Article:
Not only did Cadogan Cowper revere and collect the works of others; he often made gifts of his own pictures to artist colleagues and friends, much akin to the benevolent practices of the early Pre-Raphaelites. He painted an altarpiece reredos for Godalming Church in 1914, which sadly is no longer in situ. In contrast to this ecclesiastical commission he continued to explore darker subjects, painting various scenes from Faust, again meticulously preparing several designs before beginning work upon the actual canvases. An earlier painting entitled How the Devil, disguised as a vagrant troubadour, having been entertained by some charitable nuns, sang to them a song of love was considered one of the pictures of the year when it was exhibited at the Royal Academy, but the canvas provoked censure from some members of the Roman Catholic church who found the treatment of the subject matter offensive. In 1924 he moved to a studio in Chelsea’s fashionable Tite Street, a neighbourhood that at one time or another would be home to Whistler, Wilde, Sargent and Augustus John. The Twenties and Thirties saw a definite shift towards portraiture in Cowper’s output. The grand subject pictures were no longer proving lucrative, although he continued to receive patronage from the likes of Evelyn Waugh and the Wills family of Misarden in Gloucestershire. He was elected an RA in the summer of 1934, somewhat belatedly, one might think, after his great successes of thirty years earlier. He left for Guernsey at the outbreak of World War II, where he was engaged, amongst other things, in painting camouflage, but eventually returned to England, settling in Gloucestershire in 1944. For a time he had a house in Fairford, not far from Edwin Austin Abbey’s old studio, but later Cowper acquired a house and studio in Cirencester. ‘CC’ (as he was known to his friends) could frequently be spotted riding to the shops in town upon his bicycle. The shy old bespectacled Academician was well loved and his good sense of humour often remarked upon. He continued to exhibit at the Royal Academy through the 1950s, causing further controversy, this time with his painting of A Jealous husband having disguised himself as a Priest, heard his own wife’s confession, the theme of which some thought inappropriate for exhibition at the Academy. He exhibited self-portraits on two occasions during his career, the first in 1900, one year before his initial Academy success, and a second time in 1957 – his last exhibited painting before his death the following year, at the age of 81. He is buried in Cirencester Cemetery. The Times newspaper gave Cowper a lengthy and mostly praiseworthy obituary, but at the sale of his effects by the auctioneers Jackson-Stops four months later, some of his oil paintings were listed in the catalogue as ‘Suitable for re-use’. Thankfully local collectors and dealers saved many of these canvases from an inglorious fate.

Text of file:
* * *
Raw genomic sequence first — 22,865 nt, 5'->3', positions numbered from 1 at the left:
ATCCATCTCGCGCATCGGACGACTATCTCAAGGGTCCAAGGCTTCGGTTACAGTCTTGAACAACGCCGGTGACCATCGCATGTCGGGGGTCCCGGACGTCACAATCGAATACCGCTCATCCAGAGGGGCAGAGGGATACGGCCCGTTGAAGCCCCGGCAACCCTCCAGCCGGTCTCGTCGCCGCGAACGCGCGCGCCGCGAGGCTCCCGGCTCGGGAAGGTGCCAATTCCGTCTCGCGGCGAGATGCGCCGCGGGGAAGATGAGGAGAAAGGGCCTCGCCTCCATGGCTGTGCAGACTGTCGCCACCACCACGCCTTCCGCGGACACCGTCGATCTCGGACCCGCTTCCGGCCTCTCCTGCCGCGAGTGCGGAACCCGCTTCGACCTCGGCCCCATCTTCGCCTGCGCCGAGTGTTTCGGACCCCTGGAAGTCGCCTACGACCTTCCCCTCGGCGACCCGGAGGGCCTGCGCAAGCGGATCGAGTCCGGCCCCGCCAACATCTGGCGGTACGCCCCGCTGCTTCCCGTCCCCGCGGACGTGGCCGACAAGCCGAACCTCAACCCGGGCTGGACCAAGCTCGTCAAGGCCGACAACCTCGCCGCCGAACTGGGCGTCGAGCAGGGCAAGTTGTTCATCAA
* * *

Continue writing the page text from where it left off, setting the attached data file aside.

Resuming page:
During his long life, his pictures were exhibited at the Royal Watercolour Society, at the French Salon, in Rome, in Venice and of course at the Royal Academy, where he was noted by the Times as being ‘the last Academician to have the supreme distinction of having a rail put around his pictures to keep crowds at bay.’ And now, Frank Cadogan Cowper’s art is undergoing something of a second renaissance. His unique ouevre is gradually being reappraised and his most distinctive artworks are beginning to be fully appreciated once again. He is no longer unjustly seen as a remnant of a bygone age, but as a highly inventive and creatively talented artist, who remained true to his own personal vision, regardless of whatever fads or conventions the rest of the art world had decided to follow. He has sometimes been called ‘the last Pre-Raphaelite’, an epithet that one is sure he would have been very proud to own.


Buckle, Scott Thomas, & Neil Wilson. Frank Cadogan Cowper & Arthur Gaskin. Hove: Campbell Wilson, 2004.

Konody, P. G. ‘The Academy's New Associate. The work of Mr. F. Cadogan Cowper, A.R.A.The Pall Mall Magazine (January 1908). Internet Archive. Web. 24 February 2024.

Created 24 February 2024